South East London

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The south eastern part of London comprises of Southwark, Peckham, Greenwich and Thamesmead. It includes London's busiest railway stations, an area often associated with suburbia. From The South Bank to Thamesmead, attractions include The National Theatre, The Royal Greenwich Observatory and The O2 Arena.

Closer to the centre of London is the South Bank, which includes Royal Festival Hall, the Queen Elizabeth Hall and The Royal National Theatre. The Royal Festival Hall is a 2,500 seat venue, which opened for the 1951 Festival of Britain. It includes a 7,866 pipe organ and forms part of the Southbank Centre. Close by is the Queen Elizabeth Hall, which a music venue, hosting daily classical, jazz, avant-garde and dance performances. Immediately behind is the Hayward Gallery.

North of Waterloo Bridge is The Royal National Theatre. It has three stages and a temporary performance space, all of varying capacities and auditoria styles. Further east is the Tate Modern, situated in the former Bankside Power Station. It includes a sixth floor restaurant, ground floor shop and first floor café as well as permanent and changeable exhibitions on three floors.

South East London is also home to the Imperial War Museum, which at this moment is closed for refurbishment. Close to Tower Bridge is H.M.S. Belfast, also part of their collection. She is the last remaining cruiser and the largest preserved warship in Europe. The cruiser is available for private tours and for use as a conference venue - quite a change from exhibition halls or hotels.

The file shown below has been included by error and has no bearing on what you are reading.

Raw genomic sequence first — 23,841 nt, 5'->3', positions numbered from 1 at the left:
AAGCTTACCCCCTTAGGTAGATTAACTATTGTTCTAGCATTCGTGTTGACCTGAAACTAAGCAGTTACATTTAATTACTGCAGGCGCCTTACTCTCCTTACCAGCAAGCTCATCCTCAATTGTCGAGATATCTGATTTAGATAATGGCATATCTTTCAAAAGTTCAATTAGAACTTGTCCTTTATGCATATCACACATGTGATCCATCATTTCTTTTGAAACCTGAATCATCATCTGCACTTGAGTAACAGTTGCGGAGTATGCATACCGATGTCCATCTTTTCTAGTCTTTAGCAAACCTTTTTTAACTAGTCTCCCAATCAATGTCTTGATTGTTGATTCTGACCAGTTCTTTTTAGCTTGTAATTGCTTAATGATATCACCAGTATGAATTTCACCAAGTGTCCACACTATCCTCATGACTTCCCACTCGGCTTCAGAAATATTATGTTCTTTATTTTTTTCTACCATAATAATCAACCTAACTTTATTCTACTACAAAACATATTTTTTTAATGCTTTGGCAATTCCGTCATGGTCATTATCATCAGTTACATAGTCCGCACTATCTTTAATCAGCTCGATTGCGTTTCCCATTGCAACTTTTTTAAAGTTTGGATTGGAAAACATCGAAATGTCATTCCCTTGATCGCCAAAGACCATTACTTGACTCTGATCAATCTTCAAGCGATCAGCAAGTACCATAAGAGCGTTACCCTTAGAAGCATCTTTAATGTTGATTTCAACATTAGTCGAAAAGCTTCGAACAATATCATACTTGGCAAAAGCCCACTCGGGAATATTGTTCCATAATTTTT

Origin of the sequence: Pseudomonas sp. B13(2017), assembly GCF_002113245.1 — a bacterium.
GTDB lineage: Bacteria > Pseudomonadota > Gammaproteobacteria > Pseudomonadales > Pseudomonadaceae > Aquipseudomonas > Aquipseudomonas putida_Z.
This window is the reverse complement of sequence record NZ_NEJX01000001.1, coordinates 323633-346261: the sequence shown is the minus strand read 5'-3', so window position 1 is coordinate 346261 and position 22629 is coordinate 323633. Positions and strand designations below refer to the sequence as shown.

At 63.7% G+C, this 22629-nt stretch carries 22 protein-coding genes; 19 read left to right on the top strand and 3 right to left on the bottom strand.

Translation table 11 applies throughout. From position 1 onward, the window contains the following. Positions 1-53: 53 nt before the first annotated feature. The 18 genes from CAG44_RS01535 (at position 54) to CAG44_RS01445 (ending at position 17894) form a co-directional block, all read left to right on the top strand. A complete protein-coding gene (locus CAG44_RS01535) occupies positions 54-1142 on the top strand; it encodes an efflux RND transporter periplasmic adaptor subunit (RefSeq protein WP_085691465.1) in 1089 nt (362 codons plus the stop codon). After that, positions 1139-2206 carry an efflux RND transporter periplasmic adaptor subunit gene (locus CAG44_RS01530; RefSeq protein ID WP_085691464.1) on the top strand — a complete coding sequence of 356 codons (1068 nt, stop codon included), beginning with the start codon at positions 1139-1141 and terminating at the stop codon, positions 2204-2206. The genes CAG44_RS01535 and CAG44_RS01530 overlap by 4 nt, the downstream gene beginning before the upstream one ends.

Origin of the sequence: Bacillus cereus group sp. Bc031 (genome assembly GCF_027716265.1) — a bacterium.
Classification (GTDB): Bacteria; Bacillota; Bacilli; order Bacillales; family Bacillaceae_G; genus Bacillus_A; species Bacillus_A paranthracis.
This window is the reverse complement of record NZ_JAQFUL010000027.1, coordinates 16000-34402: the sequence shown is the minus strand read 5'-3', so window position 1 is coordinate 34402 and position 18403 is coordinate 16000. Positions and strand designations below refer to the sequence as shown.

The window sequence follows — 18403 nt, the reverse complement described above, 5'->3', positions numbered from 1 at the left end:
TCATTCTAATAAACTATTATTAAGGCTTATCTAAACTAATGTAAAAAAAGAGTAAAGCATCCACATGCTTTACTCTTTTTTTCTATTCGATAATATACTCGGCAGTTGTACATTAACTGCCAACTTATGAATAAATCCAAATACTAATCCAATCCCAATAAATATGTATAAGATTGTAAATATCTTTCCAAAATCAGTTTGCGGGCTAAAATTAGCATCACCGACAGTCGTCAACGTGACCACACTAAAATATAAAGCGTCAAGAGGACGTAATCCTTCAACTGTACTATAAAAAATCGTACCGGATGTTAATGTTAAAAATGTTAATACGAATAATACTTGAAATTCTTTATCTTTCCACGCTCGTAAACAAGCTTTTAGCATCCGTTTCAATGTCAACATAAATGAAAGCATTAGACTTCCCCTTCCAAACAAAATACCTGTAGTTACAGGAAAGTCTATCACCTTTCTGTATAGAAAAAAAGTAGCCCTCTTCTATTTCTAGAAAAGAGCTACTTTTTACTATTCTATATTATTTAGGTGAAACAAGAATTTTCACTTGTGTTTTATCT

If time is of the essence of your visit, horograph enthusiasts should make time for the Royal Greenwich Observatory. It is home to London's only planetarium, the Harrison timekeepers and the largest refracting telescope in Britain. The National Maritime Museum is close by, set in its attractive gardens opposite the Royal Naval College. The nearby Greenwich Park provides some respite from the usual concrete. Other attractions nearby include the Cutty Sark, a preserved clipper ship famed for the cargo of Britain's favourite drink: tea, the Meridian Courtyard (where you can see The Meridian Line for real) and Flamsteed House.

The O2 Arena is a must for world class live performance, attracting the greatest of music groups, solo artistes and theatrical productions. Formerly The Millennium Dome, it is now the world's busiest music arena.

Further south of the River Thames, there is a host of fascinating and esoteric conference venues. The Ministry of Sound on 103 Gaunt Street is available for hire as well as post-conference clubbing. The Delfina Foundation is another example, situated in two Edwardian houses. One of the most beautiful and well preserved churches in London, St. Peters' Vauxhall, is an attractive musical venue.

Sports fanatics are spoilt for choice, especially where football, tennis and cricket is concerned. South West London is home to Crystal Palace, Charlton Athletic and Millwall. Most famously, the All England Tennis Club is a place of pilgrimage in late June, with The Wimbledon Championships seen by thousands in and around Centre Court, and on television in front of millions worldwide. The Kennington Oval is also a renowned Test Match venue as well as being home to Surrey County Cricket Club.

Much of South West London is well connected with Central London by bus, tube and commuter rail services. As esoteric conference venues and world class venues are concerned, South West London is a smart choice.

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